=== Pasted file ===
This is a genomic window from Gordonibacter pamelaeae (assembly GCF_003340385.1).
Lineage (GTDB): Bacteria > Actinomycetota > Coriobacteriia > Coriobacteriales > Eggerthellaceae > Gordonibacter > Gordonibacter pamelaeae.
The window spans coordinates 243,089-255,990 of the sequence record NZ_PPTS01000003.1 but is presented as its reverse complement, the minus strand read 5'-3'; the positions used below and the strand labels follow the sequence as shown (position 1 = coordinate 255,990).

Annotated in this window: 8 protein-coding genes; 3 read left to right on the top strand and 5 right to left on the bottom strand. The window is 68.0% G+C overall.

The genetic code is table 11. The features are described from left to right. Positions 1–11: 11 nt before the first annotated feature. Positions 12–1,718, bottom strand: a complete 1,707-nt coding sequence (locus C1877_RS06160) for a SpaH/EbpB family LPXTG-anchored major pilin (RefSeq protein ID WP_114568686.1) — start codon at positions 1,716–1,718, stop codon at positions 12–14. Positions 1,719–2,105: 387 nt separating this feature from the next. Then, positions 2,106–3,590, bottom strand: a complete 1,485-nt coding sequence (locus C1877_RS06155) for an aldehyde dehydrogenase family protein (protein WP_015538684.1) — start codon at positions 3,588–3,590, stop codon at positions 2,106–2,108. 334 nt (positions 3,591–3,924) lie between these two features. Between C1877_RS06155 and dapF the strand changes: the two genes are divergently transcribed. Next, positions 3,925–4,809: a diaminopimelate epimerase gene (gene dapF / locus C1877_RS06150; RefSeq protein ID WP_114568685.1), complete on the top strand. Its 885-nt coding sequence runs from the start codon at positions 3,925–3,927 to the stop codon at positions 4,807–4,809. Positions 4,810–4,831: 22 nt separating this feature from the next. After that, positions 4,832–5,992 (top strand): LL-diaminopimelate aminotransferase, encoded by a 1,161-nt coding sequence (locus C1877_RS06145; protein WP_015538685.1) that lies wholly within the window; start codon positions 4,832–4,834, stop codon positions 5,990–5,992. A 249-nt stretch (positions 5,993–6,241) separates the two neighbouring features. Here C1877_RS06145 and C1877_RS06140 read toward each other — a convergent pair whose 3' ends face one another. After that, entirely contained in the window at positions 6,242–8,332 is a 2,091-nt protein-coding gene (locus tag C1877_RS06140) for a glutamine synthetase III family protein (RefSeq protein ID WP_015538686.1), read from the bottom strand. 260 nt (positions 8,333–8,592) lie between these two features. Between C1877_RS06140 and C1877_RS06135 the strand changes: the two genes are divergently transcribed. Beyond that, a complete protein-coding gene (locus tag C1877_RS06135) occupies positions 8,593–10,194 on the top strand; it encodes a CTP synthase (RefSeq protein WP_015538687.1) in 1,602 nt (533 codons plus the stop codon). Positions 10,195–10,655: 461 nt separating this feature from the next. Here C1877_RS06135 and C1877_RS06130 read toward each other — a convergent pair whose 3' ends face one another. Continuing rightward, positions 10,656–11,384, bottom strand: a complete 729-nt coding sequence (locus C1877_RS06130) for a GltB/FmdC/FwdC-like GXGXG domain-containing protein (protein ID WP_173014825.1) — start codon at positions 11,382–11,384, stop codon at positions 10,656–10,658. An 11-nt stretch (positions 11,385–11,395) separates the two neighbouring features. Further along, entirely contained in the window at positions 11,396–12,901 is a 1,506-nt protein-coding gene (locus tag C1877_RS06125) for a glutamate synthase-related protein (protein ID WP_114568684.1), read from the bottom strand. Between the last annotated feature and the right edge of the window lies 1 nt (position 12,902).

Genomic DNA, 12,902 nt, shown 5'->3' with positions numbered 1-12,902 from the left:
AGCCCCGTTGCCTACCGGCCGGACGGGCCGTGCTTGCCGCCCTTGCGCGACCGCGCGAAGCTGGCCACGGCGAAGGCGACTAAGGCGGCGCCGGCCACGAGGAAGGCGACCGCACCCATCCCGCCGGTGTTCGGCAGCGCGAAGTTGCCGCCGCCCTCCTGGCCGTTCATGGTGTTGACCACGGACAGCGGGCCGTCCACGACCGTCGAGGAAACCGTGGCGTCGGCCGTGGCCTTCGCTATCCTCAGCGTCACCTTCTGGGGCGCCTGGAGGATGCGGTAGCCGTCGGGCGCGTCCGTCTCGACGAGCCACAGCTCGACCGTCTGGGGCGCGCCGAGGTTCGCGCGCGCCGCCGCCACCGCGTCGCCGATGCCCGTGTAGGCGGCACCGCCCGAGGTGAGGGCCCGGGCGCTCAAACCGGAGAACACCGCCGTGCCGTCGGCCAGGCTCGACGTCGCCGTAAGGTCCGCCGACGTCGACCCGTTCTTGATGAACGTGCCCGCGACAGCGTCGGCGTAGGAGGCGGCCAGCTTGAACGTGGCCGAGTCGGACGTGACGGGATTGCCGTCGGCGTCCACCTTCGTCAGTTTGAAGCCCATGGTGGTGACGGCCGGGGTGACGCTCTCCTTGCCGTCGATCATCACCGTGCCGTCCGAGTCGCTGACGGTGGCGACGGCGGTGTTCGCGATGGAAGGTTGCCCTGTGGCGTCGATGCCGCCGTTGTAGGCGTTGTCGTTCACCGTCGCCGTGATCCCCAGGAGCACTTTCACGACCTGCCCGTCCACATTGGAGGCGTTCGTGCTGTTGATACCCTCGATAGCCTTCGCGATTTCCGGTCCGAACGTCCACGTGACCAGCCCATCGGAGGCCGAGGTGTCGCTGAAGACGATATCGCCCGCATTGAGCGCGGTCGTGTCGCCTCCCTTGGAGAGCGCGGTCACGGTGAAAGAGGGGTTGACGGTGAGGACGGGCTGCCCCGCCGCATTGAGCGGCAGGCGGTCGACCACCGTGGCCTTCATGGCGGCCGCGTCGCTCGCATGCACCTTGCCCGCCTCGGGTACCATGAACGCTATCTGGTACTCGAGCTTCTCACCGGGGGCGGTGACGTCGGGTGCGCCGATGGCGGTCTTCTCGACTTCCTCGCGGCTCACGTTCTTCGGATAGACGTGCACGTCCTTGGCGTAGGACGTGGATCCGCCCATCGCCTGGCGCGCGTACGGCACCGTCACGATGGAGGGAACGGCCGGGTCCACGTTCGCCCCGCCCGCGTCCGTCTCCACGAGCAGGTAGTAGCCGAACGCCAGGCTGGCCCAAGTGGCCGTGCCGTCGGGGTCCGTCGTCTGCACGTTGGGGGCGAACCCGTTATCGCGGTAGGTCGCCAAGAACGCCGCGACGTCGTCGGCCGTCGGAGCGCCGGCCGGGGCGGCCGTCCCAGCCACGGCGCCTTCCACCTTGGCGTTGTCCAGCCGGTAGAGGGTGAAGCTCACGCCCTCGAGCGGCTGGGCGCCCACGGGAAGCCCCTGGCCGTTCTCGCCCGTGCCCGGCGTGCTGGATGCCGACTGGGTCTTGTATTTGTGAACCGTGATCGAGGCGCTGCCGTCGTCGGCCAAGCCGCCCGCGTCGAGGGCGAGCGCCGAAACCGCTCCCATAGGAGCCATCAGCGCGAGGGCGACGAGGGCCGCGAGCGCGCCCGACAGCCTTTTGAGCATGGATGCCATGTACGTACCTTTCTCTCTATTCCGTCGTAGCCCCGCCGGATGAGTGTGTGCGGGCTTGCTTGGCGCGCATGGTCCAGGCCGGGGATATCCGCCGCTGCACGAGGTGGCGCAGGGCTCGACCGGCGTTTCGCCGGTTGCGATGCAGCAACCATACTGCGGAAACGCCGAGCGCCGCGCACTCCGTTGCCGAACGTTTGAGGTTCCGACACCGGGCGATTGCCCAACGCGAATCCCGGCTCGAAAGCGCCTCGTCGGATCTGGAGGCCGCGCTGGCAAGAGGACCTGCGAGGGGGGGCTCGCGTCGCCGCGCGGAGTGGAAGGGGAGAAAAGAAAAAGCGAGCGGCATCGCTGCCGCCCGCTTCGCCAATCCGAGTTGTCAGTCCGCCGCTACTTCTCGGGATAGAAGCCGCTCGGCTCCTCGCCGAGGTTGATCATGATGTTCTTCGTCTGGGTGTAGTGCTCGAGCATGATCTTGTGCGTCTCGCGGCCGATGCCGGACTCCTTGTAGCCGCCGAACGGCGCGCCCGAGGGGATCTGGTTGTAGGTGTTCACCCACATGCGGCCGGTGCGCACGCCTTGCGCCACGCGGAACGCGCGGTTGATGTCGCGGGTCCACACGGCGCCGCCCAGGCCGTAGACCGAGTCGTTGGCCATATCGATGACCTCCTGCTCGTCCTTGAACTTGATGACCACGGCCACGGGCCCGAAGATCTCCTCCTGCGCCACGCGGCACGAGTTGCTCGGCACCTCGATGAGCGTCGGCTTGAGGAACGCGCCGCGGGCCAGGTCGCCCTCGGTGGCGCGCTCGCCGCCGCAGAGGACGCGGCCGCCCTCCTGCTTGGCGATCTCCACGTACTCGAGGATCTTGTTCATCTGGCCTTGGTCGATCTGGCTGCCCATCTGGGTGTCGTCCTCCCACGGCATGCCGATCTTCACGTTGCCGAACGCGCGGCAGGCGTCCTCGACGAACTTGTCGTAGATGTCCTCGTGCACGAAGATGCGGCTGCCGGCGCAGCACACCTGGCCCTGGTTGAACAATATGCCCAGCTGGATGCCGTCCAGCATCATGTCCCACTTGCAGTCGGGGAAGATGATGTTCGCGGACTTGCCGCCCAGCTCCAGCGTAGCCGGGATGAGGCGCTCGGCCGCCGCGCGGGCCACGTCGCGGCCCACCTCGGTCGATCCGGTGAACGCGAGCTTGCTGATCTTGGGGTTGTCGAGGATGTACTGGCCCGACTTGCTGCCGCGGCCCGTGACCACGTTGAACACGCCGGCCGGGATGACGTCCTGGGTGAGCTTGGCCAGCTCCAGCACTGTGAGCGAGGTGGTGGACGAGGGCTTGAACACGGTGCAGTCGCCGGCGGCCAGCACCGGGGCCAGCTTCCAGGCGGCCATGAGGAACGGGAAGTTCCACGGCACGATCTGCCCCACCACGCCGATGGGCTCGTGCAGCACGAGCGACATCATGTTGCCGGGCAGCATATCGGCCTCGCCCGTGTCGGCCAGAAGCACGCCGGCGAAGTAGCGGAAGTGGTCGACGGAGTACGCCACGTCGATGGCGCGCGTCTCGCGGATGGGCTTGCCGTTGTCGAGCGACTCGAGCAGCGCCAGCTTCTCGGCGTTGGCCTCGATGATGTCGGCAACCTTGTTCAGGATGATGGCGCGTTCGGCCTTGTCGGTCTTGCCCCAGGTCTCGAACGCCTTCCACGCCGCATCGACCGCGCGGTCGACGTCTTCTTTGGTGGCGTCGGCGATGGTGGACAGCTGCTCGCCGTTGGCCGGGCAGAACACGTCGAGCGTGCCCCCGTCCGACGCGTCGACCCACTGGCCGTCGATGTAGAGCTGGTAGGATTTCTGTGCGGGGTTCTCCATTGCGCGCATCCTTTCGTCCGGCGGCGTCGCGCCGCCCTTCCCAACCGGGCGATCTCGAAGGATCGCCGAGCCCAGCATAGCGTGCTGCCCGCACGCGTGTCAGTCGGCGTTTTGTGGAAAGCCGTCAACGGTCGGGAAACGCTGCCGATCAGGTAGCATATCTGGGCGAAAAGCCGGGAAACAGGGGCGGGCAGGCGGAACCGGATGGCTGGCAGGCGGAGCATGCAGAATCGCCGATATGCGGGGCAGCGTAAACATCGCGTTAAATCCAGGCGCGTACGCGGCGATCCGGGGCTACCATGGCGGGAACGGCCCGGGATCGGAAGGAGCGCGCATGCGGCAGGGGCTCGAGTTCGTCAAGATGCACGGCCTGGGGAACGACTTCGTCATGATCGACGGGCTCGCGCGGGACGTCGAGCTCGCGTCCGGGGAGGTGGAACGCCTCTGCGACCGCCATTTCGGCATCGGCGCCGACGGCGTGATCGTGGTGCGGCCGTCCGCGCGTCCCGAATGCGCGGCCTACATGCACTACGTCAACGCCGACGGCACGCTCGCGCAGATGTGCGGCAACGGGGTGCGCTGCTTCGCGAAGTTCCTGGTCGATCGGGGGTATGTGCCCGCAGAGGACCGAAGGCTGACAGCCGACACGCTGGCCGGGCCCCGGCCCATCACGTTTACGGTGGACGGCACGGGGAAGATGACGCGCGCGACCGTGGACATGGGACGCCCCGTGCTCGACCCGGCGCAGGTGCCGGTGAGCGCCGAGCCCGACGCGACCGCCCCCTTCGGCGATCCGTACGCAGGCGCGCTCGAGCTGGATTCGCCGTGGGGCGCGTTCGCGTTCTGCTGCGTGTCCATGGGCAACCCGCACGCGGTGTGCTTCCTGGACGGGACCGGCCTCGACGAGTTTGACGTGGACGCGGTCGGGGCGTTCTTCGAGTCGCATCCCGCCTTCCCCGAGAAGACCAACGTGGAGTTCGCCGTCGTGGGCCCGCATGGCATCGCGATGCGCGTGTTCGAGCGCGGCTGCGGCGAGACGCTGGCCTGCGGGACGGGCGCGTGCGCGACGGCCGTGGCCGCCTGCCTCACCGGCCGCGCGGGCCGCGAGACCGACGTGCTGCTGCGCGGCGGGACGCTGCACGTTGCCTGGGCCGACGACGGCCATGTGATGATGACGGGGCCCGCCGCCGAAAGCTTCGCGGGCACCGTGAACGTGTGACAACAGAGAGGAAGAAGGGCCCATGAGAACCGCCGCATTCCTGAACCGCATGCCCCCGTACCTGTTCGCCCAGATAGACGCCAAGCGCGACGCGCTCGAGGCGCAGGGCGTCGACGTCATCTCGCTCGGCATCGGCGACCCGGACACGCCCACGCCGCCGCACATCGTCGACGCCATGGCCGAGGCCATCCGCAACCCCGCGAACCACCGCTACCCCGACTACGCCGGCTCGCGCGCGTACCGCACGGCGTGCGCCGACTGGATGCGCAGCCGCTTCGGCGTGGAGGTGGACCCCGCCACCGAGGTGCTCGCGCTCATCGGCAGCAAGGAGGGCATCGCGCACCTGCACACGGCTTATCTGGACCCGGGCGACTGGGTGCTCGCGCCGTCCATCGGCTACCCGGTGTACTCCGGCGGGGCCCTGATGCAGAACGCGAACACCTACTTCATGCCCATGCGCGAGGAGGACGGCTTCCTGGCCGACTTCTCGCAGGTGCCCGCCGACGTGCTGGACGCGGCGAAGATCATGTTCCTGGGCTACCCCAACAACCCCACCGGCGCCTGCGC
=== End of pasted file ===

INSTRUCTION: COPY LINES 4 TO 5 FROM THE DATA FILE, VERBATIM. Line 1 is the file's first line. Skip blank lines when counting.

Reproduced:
Annotated in this window: 8 protein-coding genes; 3 read left to right on the top strand and 5 right to left on the bottom strand. The window is 68.0% G+C overall.

The genetic code is table 11. The features are described from left to right. Positions 1–11: 11 nt before the first annotated feature. Positions 12–1,718, bottom strand: a complete 1,707-nt coding sequence (locus C1877_RS06160) for a SpaH/EbpB family LPXTG-anchored major pilin (RefSeq protein ID WP_114568686.1) — start codon at positions 1,716–1,718, stop codon at positions 12–14. Positions 1,719–2,105: 387 nt separating this feature from the next. Then, positions 2,106–3,590, bottom strand: a complete 1,485-nt coding sequence (locus C1877_RS06155) for an aldehyde dehydrogenase family protein (protein WP_015538684.1) — start codon at positions 3,588–3,590, stop codon at positions 2,106–2,108. 334 nt (positions 3,591–3,924) lie between these two features. Between C1877_RS06155 and dapF the strand changes: the two genes are divergently transcribed. Next, positions 3,925–4,809: a diaminopimelate epimerase gene (gene dapF / locus C1877_RS06150; RefSeq protein ID WP_114568685.1), complete on the top strand. Its 885-nt coding sequence runs from the start codon at positions 3,925–3,927 to the stop codon at positions 4,807–4,809. Positions 4,810–4,831: 22 nt separating this feature from the next. After that, positions 4,832–5,992 (top strand): LL-diaminopimelate aminotransferase, encoded by a 1,161-nt coding sequence (locus C1877_RS06145; protein WP_015538685.1) that lies wholly within the window; start codon positions 4,832–4,834, stop codon positions 5,990–5,992. A 249-nt stretch (positions 5,993–6,241) separates the two neighbouring features. Here C1877_RS06145 and C1877_RS06140 read toward each other — a convergent pair whose 3' ends face one another. After that, entirely contained in the window at positions 6,242–8,332 is a 2,091-nt protein-coding gene (locus tag C1877_RS06140) for a glutamine synthetase III family protein (RefSeq protein ID WP_015538686.1), read from the bottom strand. 260 nt (positions 8,333–8,592) lie between these two features. Between C1877_RS06140 and C1877_RS06135 the strand changes: the two genes are divergently transcribed. Beyond that, a complete protein-coding gene (locus tag C1877_RS06135) occupies positions 8,593–10,194 on the top strand; it encodes a CTP synthase (RefSeq protein WP_015538687.1) in 1,602 nt (533 codons plus the stop codon). Positions 10,195–10,655: 461 nt separating this feature from the next. Here C1877_RS06135 and C1877_RS06130 read toward each other — a convergent pair whose 3' ends face one another. Continuing rightward, positions 10,656–11,384, bottom strand: a complete 729-nt coding sequence (locus C1877_RS06130) for a GltB/FmdC/FwdC-like GXGXG domain-containing protein (protein ID WP_173014825.1) — start codon at positions 11,382–11,384, stop codon at positions 10,656–10,658. An 11-nt stretch (positions 11,385–11,395) separates the two neighbouring features. Further along, entirely contained in the window at positions 11,396–12,901 is a 1,506-nt protein-coding gene (locus tag C1877_RS06125) for a glutamate synthase-related protein (protein ID WP_114568684.1), read from the bottom strand. Between the last annotated feature and the right edge of the window lies 1 nt (position 12,902).